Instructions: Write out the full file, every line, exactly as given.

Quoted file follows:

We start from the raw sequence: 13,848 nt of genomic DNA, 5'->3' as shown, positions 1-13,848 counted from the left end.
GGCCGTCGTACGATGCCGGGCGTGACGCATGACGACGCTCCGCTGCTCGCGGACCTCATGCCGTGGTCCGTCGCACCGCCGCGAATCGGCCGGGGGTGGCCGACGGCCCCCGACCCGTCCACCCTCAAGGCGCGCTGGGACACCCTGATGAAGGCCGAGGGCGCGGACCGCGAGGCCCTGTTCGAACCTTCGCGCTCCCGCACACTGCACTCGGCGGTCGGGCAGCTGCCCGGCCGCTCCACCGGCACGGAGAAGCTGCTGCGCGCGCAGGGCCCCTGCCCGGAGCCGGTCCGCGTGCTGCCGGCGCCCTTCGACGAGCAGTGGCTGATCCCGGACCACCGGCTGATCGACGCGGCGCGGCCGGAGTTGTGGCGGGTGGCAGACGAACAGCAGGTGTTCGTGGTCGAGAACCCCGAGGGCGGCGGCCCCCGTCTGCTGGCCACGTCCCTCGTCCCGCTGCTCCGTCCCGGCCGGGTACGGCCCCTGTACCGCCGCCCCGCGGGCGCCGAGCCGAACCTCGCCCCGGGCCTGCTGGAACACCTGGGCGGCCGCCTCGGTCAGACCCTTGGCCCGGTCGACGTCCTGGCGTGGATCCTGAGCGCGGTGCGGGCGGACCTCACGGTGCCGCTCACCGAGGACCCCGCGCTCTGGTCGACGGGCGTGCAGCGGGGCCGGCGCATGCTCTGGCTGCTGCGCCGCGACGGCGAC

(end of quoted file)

We start from the raw sequence: 13,848 nt of genomic DNA, 5'->3' as shown, positions 1-13,848 counted from the left end.
GGCCGTCGTACGATGCCGGGCGTGACGCATGACGACGCTCCGCTGCTCGCGGACCTCATGCCGTGGTCCGTCGCACCGCCGCGAATCGGCCGGGGGTGGCCGACGGCCCCCGACCCGTCCACCCTCAAGGCGCGCTGGGACACCCTGATGAAGGCCGAGGGCGCGGACCGCGAGGCCCTGTTCGAACCTTCGCGCTCCCGCACACTGCACTCGGCGGTCGGGCAGCTGCCCGGCCGCTCCACCGGCACGGAGAAGCTGCTGCGCGCGCAGGGCCCCTGCCCGGAGCCGGTCCGCGTGCTGCCGGCGCCCTTCGACGAGCAGTGGCTGATCCCGGACCACCGGCTGATCGACGCGGCGCGGCCGGAGTTGTGGCGGGTGGCAGACGAACAGCAGGTGTTCGTGGTCGAGAACCCCGAGGGCGGCGGCCCCCGTCTGCTGGCCACGTCCCTCGTCCCGCTGCTCCGTCCCGGCCGGGTACGGCCCCTGTACCGCCGCCCCGCGGGCGCCGAGCCGAACCTCGCCCCGGGCCTGCTGGAACACCTGGGCGGCCGCCTCGGTCAGACCCTTGGCCCGGTCGACGTCCTGGCGTGGATCCTGAGCGCGGTGCGGGCGGACCTCACGGTGCCGCTCACCGAGGACCCCGCGCTCTGGTCGACGGGCGTGCAGCGGGGCCGGCGCATGCTCTGGCTGCTGCGCCGCGACGGCGAC